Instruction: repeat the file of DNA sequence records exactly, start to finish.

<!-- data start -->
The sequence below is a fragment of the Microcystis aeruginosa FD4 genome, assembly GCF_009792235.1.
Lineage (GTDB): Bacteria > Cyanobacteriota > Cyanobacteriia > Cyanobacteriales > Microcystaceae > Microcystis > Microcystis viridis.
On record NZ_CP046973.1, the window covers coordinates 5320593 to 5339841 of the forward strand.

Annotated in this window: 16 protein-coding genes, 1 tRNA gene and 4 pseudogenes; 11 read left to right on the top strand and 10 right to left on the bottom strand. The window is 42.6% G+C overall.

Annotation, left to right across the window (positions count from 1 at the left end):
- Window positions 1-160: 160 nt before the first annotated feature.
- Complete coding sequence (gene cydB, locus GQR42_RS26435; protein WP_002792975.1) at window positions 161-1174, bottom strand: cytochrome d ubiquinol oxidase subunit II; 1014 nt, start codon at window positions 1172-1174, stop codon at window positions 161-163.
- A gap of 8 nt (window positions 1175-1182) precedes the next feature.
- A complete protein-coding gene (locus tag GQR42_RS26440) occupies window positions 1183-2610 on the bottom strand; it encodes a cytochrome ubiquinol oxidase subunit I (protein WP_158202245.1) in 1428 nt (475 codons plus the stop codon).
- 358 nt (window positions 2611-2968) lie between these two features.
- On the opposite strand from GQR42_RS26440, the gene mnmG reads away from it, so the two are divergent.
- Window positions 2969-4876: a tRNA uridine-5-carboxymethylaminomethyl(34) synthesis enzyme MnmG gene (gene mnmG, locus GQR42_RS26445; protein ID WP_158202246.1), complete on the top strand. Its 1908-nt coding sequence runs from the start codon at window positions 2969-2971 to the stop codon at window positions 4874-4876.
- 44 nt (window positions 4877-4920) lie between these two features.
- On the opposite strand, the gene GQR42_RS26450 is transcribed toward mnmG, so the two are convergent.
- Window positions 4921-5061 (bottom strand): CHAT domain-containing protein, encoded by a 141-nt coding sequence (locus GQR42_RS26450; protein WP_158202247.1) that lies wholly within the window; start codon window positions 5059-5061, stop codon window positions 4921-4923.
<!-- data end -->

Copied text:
The sequence below is a fragment of the Microcystis aeruginosa FD4 genome, assembly GCF_009792235.1.
Lineage (GTDB): Bacteria > Cyanobacteriota > Cyanobacteriia > Cyanobacteriales > Microcystaceae > Microcystis > Microcystis viridis.
On record NZ_CP046973.1, the window covers coordinates 5320593 to 5339841 of the forward strand.

Annotated in this window: 16 protein-coding genes, 1 tRNA gene and 4 pseudogenes; 11 read left to right on the top strand and 10 right to left on the bottom strand. The window is 42.6% G+C overall.

Annotation, left to right across the window (positions count from 1 at the left end):
- Window positions 1-160: 160 nt before the first annotated feature.
- Complete coding sequence (gene cydB, locus GQR42_RS26435; protein WP_002792975.1) at window positions 161-1174, bottom strand: cytochrome d ubiquinol oxidase subunit II; 1014 nt, start codon at window positions 1172-1174, stop codon at window positions 161-163.
- A gap of 8 nt (window positions 1175-1182) precedes the next feature.
- A complete protein-coding gene (locus tag GQR42_RS26440) occupies window positions 1183-2610 on the bottom strand; it encodes a cytochrome ubiquinol oxidase subunit I (protein WP_158202245.1) in 1428 nt (475 codons plus the stop codon).
- 358 nt (window positions 2611-2968) lie between these two features.
- On the opposite strand from GQR42_RS26440, the gene mnmG reads away from it, so the two are divergent.
- Window positions 2969-4876: a tRNA uridine-5-carboxymethylaminomethyl(34) synthesis enzyme MnmG gene (gene mnmG, locus GQR42_RS26445; protein ID WP_158202246.1), complete on the top strand. Its 1908-nt coding sequence runs from the start codon at window positions 2969-2971 to the stop codon at window positions 4874-4876.
- 44 nt (window positions 4877-4920) lie between these two features.
- On the opposite strand, the gene GQR42_RS26450 is transcribed toward mnmG, so the two are convergent.
- Window positions 4921-5061 (bottom strand): CHAT domain-containing protein, encoded by a 141-nt coding sequence (locus GQR42_RS26450; protein WP_158202247.1) that lies wholly within the window; start codon window positions 5059-5061, stop codon window positions 4921-4923.